Date: 7/21/17 9:50 am From: Eric Hough <thebirdwhisperer22...> Subject: [AZNMbirds] N/CEAZ: Cassin's Sparrows, Vermilion Flycatcher, etc.
Yesterday (7/20/2017) I went birding with Nick and Connie Worth across south-central Navajo and Apache Counties between Snowflake-Taylor, St. Johns, Richville, and Zeniff. After seeing Felipe Guerrero's recent reports of a Cassin's Sparrow irruption across grasslands in Yavapai County, one of the goals we had was to see if a similar irruption was occurring here as it did during 2011 when the species was found across all northern Arizona counties. Lo and behold, we detected 7+ CASSIN'S SPARROWS at St. Johns (Apache Co.) and 2+ birds near Dry Lake (Navajo Co.). The birds in St. Johns were along N 2nd St W southwest of the Water St wastewater ponds; here is the link to my eBird list where you can find the map link: http://ebird.org/ebird/view/checklist/S38235519
At least four of the St. Johns Cassin's Sparrows were singing males and we also saw interactions with at least three other silent birds (possibly females). The observation of the birds near Dry Lake was of at least two singing males.
Here is a list of other notable sightings at locations we visited:
--Snowflake-Hwy. 77 bridge over Cottonwood Wash near Silver Creek confluence (Navajo Co.): one immature 'hendersoni' SHORT-BILLED DOWITCHER, two 'MEXICAN DUCK' x MALLARD intergrades with nearby immature Mallards that may have been the offspring of this pair, and a WHITE-FACED IBIS in a rainwater pool on the west side of the highway. We also had a few BARN OWLS and YELLOW-BREASTED CHATS, a YELLOW WARBLER, and a SUMMER TANAGER in the riparian zone on the east side of the highway.
--Concho Lake (Apache Co.): at least 14 pure-looking 'MEXICAN DUCKS' with 17 other distant MALLARDS that may have included a mix of intergrades and northern forms, two PIED-BILLED GREBES sitting on nests, an adult BALD EAGLE flying over, a WILSON'S PHALAROPE, four SPOTTED SANDPIPERS, 3+ PHAINOPEPLAS, and a singing male LAZULI BUNTING.
--St. Johns WTP/Water St. (Apache Co.): two WHITE-FACED IBISES, one SORA, nine shorebirds that flushed and flew away (probably Wilson's Phalaropes), and a PHAINOPEPLA.
--St. Johns-N 2nd St. W (Apache Co.): the aforementioned 7+ CASSIN'S SPARROWS, a pair of SCALED QUAIL, and a singing CRISSAL THRASHER.
--Richville/Generating Station Rd. east of Hwy. 191 between St. Johns and Springerville (Apache Co.): We stopped here to try for the introduced population of California Quail which has persisted since the 1960s, but were unsuccessful. A few times we thought we may have heard a few calling in the distance, but could not rule out mimicry incorporated in the singing of the several YELLOW-BREASTED CHATS along the Little Colorado River here. We also heard a calling CRISSAL THRASHER and a few singing LAZULI BUNTINGS and BLUE GROSBEAKS.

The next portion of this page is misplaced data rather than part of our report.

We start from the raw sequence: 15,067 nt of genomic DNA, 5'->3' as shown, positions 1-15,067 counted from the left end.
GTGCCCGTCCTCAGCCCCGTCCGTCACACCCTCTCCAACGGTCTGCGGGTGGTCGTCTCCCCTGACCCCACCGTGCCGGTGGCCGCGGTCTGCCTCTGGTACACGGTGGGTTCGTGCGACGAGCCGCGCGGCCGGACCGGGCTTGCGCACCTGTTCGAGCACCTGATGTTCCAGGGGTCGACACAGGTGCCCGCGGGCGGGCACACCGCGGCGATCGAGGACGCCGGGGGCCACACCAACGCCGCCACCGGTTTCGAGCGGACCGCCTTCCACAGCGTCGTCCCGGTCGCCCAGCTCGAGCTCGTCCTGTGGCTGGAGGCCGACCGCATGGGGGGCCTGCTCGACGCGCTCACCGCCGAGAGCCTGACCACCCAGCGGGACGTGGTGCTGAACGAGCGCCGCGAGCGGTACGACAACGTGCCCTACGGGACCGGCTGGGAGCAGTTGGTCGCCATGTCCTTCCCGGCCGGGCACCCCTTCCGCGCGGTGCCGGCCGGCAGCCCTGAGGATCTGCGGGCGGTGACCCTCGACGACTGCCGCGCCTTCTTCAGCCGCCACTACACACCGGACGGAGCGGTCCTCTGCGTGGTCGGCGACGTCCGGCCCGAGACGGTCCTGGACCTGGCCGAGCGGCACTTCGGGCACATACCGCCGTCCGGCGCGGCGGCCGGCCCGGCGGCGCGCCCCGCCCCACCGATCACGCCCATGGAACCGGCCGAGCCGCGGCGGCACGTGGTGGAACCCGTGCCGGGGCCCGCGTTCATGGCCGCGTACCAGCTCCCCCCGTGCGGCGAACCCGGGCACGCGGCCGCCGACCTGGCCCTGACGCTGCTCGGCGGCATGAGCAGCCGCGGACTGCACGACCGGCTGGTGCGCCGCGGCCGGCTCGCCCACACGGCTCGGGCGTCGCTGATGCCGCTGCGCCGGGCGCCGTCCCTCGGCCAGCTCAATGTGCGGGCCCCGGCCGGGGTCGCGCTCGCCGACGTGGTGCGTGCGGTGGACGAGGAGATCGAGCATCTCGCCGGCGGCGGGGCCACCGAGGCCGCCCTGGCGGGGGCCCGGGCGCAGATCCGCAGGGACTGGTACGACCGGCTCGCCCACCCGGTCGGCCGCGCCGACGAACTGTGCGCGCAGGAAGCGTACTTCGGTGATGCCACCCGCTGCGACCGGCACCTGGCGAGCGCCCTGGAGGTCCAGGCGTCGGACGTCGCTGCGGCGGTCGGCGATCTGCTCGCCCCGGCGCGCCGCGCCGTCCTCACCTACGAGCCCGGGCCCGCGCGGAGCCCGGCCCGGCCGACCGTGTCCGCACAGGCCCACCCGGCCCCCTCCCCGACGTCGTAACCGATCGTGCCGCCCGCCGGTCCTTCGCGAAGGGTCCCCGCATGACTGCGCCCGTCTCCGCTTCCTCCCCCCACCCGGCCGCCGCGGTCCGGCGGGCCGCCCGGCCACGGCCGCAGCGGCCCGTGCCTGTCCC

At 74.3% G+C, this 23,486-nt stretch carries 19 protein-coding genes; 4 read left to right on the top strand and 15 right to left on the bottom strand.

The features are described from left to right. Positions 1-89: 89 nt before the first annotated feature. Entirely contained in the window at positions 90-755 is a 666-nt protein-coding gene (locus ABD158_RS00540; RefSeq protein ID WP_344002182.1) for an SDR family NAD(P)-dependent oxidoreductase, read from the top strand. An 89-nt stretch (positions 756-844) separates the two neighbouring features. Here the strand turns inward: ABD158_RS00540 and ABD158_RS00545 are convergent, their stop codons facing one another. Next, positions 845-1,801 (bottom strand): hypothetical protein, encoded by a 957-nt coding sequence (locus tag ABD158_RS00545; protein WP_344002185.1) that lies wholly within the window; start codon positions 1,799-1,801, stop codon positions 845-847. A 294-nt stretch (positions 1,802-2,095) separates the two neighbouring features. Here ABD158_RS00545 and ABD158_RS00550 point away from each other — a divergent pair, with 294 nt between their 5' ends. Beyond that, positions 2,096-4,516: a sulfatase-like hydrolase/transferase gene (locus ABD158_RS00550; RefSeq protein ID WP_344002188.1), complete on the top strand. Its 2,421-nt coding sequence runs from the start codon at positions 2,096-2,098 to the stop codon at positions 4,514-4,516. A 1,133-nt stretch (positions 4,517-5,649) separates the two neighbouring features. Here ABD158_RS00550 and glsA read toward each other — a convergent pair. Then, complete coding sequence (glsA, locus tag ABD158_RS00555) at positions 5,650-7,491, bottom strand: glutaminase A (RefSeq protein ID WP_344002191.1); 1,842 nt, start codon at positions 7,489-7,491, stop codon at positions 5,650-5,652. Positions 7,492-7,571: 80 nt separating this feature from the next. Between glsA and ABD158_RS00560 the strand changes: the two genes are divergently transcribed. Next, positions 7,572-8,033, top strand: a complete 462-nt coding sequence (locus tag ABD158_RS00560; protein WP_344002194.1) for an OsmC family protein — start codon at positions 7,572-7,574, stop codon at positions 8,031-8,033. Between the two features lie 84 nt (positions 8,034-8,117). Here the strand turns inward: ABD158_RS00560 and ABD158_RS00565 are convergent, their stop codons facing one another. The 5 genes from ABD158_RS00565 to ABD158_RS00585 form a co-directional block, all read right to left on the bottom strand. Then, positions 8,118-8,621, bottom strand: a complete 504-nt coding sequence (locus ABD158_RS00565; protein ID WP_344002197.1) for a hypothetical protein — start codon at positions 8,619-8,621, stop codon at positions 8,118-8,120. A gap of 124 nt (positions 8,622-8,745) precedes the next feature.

Lyman Lake State Park (Apache Co.): **Note that we found the road to the south end of the lake closed, as it turns out this south end is actually BLM land and still under a Stage 2 fire restriction closure despite the ample monsoon rains the area has already had. Birds were slim at the northern end as usual, but we did find a RUFOUS-CROWNED SPARROW, adult breeding plumage BLACK-CROWNED NIGHT-HERON, and a family of ROCK WRENS near the dam, and an OSPREY, an AMERICAN AVOCET, and a GREATER ROADRUNNER in a cove near the visitor center and campground.
Zeniff Rd./Forest Rd. 332 between Hwy. 277 and 377 south of Dry Lake (Navajo Co.): an immature VERMILION FLYCATCHER about 0.5 mile south of Hwy. 377 (if fledged locally, surprising given most of poplar groves are dead in the area), a BENDIRE'S THRASHER near the same spot I had detected birds on territory during 2011 and 2014 while surveying this stretch as part of the Clay Springs BBS route, a GREATER ROADRUNNER, and a GREATER YELLOWLEGS in a rainfall puddle at the intersection with Hwy. 377.
Duck Lake Rd. up to the 2nd cattle guard north of Hwy. 377 just west of Dry Lake (Navajo Co.): the aforementioned 2+ singing CASSIN'S SPARROWS.
Taylor (Navajo Co.): a couple of BURROWING OWLS at a prairie dog colony and a nearby GREATER ROADRUNNER.
All across the region we heard more Eastern than Western Meadowlarks.
It was a fun day exploring an under-birded region with friends and getting them their lifer Cassin's Sparrows and Bendire's Thrasher! The weather cooperated mostly, but we did run into heavy monsoon rain around midday in St. Johns and in the evening in Taylor. Most of the dirt roads were still passable and not too muddy yet, although the rain last night likely changed that.